"I’m in a great place, but I haven’t been in that place all the time that I’ve been here." Who knows where Stanford women's basketball would be without her. (Photo by Stephen Dunn/Getty Images)
It’s hard to imagine Stanford Women’s Basketball without Tara VanDerveer. She’s been with Stanford since the mid-80s and has seen it rise from a lucky-to-reach-five-wins team that slugged it out in Roble Gym to an "anything-less-than-a-national-championship-is-a-disappointment" national power in front of sellout crowds at Maples Pavilion. She’s coached national championship teams, Final Four teams, numerous Pac-10 championship teams, Olympians, and even the Olympic squad itself. Her players have found success in Europe, the WNBA, and other coaching positions across the country. In short, she’s been one of the most complete and successful college coaches in any sport in the nation. She doesn’t get the sort of recognition nationally that Geno Auriemma or Pat Summitt get, but perhaps that’s because she’s never really had a worthy adversary of a coach here on the west coast (or maybe it’s the infamous west coast bias, who knows). She doesn’t seem to mind that she’s not getting that media attention.
Or does she?
If this story appeared in the New York Daily News they would have gone with a blaring headline, "Stanford Coach Calls Her Players Dumb" with a sub-head, " VanDerveer Disses Brainiac Players on Eve of Big Game".
While the Daily News didn’t sink their teeth into the comments by Toni and Tara, New York Times writer Karen Crouse was in Palo Alto this past weekend and took the time to get to know Tara and the team a little better in the midst of the opening salvos of what Stanford hopes to be a championship run. Among the things Ms. Crouse was able to get out of Tara:
- Tara wouldn’t challenge being called a "Tiger Mother" ("You want to have fun? Try winning. Now that’s fun.")
- Her high school didn’t have a girls’ basketball team
- She likes incorporating games such as "Family Feud" into her game prep
- She worries about being that parent to her players ("How come you got a B? You could have gotten an A.")
- She admitted to looking at other job opportunities other than Stanford on multiple occasions
What? She gave serious thought to leaving Stanford?
VanDerveer made particular reference to two specific times in which she thought that she should be looking at different schools. One was in 1990 after Andy Geiger, the Athletic Director who hired her at Stanford, stepped down to make way for Ted Leland, and the other was in 2006, when Leland moved on to an administrative position at the University of the Pacific and Hennessy hired Bob Bowlsby. Her biggest complaint, according to Crouse, was that she didn’t feel appreciated.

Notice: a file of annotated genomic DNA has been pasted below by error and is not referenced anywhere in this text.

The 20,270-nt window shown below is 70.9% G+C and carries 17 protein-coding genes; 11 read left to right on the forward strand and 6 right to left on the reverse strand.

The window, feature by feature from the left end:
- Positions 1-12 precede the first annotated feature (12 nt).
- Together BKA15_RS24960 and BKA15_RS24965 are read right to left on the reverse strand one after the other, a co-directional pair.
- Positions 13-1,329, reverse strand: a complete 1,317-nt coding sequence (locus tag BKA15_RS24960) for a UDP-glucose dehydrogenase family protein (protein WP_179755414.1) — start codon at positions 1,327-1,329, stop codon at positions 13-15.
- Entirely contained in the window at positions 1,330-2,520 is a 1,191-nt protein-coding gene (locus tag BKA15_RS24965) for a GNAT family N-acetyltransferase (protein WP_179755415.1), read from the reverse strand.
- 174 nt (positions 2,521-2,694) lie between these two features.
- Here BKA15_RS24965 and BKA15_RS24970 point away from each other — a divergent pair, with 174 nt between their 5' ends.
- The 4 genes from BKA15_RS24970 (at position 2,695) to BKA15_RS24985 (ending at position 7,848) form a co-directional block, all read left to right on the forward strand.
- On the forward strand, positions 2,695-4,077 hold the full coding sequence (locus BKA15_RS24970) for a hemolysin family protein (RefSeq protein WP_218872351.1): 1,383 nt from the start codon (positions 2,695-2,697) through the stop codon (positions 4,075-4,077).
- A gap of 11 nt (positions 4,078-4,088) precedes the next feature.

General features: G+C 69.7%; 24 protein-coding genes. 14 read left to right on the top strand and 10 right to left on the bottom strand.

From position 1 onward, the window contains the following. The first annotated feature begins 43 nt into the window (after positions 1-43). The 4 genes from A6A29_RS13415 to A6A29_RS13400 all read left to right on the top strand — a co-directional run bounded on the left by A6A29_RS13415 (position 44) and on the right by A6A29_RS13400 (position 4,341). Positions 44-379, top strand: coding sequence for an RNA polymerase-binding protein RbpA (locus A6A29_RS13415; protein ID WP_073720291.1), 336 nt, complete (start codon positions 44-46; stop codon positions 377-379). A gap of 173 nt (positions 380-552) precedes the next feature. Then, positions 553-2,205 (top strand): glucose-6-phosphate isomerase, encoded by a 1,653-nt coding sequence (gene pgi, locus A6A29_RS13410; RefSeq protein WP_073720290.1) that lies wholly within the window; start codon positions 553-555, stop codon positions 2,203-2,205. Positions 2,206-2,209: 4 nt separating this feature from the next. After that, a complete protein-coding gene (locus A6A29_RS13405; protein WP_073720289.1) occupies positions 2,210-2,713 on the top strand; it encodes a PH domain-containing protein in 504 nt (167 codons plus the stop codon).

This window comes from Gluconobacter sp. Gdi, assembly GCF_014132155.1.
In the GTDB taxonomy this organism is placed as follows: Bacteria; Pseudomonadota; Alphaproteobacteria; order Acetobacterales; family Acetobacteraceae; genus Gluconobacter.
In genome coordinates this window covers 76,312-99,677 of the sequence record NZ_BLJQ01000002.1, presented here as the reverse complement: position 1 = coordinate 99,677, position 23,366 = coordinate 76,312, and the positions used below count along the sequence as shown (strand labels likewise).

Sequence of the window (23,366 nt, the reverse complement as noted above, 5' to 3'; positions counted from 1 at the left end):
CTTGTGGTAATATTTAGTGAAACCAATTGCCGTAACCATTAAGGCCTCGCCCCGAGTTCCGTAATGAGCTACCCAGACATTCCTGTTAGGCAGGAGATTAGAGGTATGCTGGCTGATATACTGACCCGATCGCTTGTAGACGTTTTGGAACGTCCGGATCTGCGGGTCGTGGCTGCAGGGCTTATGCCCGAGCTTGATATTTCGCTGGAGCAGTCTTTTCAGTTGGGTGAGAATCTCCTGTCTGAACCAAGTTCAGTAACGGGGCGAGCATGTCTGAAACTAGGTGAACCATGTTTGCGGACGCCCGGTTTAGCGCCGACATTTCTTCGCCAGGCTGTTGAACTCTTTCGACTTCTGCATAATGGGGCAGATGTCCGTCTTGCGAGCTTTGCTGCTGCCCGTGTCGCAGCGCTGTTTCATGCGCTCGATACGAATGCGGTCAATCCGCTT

"I think that one of the things we as coaches want is to feel appreciated," she said, "and there were times when I definitely did not feel that."
Interesting. I wonder who or what she’s referring to there. Was she referring to Geiger, the AD who hired her from Ohio State and who had previously worked with her at Ohio State? Was she referring to Bowslby, the AD who she heaped praise about to Crouse later? Did Leland not appreciate her or the program? Were the fans spoiled? Was the school not supportive? Was she not getting press coverage because she wasn’t in a media rich conference such as the Big East or Big Ten?
Whatever the reason, she wasn’t happy at Stanford, she states. It’s a tough pill to swallow for a lot of Stanford fans, especially given her success after the first AD change (two national titles, numerous Final Four appearances, nearly every Pac-10 championship). In any case, we as fans should be grateful for her and what she’s done for Stanford Athletics. She says she’s happy where she’s at now, and really, after being so blunt about considering leaving Stanford in the past, there’s little reason to think she was embellishing or toeing the company line. Besides, who else do you know would don a singlet and wrestle the men’s wrestling coach in a Stanford commercial?